Friday, April 27, 2007


My favourite small bird the European Goldfinch. I love to watch them play on thistle heads in the common land at the back of my cottage.

This is turning out to be a really busy week with everything geared towards the Local History Exhibtion on Saturday. Naturally, the sunny weather has returned, so yesterday I downed tools regarding the exhibition to spend a few hours in my garden potting on some plants that I have been hardening off.

More birds from the family of finches, such colourful cheerful looking birds, flashes of pure colour as they fly by you.

I did something this year about plants that I will never do again, unless someone in England can recommend a better supplier. Last year I bought my plants from a garden centre and my children bought me some lovely perennials for Mother's Day from a supplier called Crocus. They were really good plants. This year I bought a few more perennials by post and then decided to buy my bedding plants that way, although they come as plug plants you seemed to get a good quantity of them. Once again my children said they would buy me some for Mother's Day, so with their order and me ordering as well the firm J. Parker's has had a substantial order from us.

The Blue tit, I love watching them crawl up the wall of my barn and swing from its gutters, such entertaining acrobats.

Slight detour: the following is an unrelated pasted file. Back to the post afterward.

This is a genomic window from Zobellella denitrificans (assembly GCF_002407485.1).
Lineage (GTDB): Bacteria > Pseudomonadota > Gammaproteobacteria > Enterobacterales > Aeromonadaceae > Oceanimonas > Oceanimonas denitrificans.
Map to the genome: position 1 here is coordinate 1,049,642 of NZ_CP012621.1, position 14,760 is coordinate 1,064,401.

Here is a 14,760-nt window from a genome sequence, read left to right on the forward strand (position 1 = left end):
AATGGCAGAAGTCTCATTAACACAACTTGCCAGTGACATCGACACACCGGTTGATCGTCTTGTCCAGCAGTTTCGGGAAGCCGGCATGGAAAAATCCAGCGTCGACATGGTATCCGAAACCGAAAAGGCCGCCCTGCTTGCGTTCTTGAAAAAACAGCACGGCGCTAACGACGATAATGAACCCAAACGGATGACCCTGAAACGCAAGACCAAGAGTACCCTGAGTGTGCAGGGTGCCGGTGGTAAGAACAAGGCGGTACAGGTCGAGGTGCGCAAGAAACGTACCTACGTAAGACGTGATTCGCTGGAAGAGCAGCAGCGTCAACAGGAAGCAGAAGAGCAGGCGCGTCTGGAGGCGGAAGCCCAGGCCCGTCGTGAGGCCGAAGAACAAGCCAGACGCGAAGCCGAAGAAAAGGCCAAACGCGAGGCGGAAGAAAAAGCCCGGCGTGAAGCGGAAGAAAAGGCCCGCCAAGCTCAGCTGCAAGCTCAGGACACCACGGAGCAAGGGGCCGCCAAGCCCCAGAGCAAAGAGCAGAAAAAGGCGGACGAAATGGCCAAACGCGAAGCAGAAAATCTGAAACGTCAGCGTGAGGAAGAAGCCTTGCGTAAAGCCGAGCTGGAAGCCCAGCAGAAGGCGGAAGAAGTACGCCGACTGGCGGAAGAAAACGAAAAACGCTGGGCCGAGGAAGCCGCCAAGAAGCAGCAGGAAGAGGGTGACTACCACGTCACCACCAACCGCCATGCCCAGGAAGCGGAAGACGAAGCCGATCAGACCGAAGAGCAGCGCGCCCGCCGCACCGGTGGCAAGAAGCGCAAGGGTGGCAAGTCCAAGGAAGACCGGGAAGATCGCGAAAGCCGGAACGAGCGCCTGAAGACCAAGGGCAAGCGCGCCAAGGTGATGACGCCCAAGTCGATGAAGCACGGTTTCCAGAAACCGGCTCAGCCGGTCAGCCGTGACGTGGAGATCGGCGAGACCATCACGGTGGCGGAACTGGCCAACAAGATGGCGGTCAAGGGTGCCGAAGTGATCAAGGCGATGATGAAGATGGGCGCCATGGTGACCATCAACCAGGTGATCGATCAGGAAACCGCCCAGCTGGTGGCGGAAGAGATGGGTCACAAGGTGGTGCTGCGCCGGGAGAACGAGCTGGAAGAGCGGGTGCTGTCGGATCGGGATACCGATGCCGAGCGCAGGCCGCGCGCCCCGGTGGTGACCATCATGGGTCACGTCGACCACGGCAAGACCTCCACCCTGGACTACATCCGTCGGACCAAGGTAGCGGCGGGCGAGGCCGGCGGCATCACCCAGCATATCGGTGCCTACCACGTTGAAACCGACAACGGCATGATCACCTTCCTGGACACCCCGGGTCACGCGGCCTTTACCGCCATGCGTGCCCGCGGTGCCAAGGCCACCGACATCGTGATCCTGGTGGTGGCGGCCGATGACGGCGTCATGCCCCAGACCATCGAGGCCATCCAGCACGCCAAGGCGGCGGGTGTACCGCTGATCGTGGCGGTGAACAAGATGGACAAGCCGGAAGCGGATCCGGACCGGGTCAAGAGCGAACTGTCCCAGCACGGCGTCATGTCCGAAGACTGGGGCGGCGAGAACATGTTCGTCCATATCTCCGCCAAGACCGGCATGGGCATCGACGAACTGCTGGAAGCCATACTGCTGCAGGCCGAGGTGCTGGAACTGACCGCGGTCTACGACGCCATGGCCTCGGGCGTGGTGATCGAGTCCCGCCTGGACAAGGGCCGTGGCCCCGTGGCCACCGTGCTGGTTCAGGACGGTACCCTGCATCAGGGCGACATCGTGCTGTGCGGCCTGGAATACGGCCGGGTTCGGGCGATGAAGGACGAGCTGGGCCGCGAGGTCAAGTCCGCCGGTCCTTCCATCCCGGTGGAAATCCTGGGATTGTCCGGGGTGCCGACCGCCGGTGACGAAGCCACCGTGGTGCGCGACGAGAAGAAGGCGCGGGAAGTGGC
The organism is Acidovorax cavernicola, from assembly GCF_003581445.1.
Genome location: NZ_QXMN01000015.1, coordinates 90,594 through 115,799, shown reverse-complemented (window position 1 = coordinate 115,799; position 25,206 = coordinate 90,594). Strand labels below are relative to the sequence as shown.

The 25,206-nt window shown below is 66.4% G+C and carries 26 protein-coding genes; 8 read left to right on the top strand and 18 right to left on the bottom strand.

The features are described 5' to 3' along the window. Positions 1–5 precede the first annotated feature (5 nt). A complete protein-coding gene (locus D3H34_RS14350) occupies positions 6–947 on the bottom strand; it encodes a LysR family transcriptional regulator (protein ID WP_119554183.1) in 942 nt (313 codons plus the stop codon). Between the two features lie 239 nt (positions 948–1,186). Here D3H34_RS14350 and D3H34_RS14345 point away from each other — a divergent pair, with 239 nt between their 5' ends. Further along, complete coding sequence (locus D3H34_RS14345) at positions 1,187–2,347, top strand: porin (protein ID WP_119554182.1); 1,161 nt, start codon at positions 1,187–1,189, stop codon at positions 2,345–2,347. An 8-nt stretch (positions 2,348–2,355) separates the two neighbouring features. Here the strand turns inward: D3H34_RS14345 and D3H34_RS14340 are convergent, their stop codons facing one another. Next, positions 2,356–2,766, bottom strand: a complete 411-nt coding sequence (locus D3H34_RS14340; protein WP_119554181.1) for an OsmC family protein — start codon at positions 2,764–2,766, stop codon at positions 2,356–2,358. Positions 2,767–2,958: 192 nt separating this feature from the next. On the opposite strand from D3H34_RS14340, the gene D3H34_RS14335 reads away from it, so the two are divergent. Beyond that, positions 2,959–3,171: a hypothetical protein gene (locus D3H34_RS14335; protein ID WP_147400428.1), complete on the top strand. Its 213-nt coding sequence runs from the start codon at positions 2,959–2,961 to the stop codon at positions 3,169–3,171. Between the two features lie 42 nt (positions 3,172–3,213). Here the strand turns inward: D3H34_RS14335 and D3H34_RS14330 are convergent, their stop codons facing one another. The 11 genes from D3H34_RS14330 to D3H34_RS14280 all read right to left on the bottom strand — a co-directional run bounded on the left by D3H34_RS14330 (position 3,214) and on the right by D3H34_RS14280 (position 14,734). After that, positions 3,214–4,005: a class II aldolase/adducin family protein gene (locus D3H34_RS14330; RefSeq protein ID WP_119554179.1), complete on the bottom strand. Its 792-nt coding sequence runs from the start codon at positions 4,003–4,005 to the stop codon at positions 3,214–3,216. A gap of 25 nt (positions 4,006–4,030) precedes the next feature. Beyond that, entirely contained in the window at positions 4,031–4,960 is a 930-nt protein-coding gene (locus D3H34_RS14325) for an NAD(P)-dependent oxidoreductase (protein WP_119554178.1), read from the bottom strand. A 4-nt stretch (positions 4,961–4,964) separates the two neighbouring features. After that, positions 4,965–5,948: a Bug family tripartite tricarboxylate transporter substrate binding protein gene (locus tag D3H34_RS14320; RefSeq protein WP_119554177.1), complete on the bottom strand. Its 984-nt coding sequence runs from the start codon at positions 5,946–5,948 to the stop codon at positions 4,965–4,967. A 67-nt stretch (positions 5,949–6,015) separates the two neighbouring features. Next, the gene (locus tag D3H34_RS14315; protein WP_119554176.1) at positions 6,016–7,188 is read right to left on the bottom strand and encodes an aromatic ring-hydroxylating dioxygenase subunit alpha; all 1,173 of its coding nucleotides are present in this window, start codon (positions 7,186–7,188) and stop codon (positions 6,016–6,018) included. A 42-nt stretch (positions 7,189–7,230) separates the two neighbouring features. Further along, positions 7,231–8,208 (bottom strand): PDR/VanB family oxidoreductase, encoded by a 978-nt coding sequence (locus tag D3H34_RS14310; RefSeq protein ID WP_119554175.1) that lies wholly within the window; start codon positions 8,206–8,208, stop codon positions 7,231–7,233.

I have not been at all happy with the way the plants are arriving, obviously they send them out as they are ready, but this means they come in small dribs and drabs, my bigger complaint is the state of some of these plants. They come in plugs of 66, which as soon as I get I have been opening and potting on before putting their permanent homes. I am beginning to notice the plants that are slightly more mature and are sent out in slightly larger cases, such as the Geraniums and ground cover plants are all doing well, but I have lost half of my petunias, and nearly all my trailing geraniums. I am feeling very disgruntled about these as I not used to plants dying on me. I think I have learnt my lesson with bedding plants, back to the garden centre.

The Mistle or Missel Thrush, they are becoming rare in England, but not if you know where to find them. There is a beautiful one visits my garden.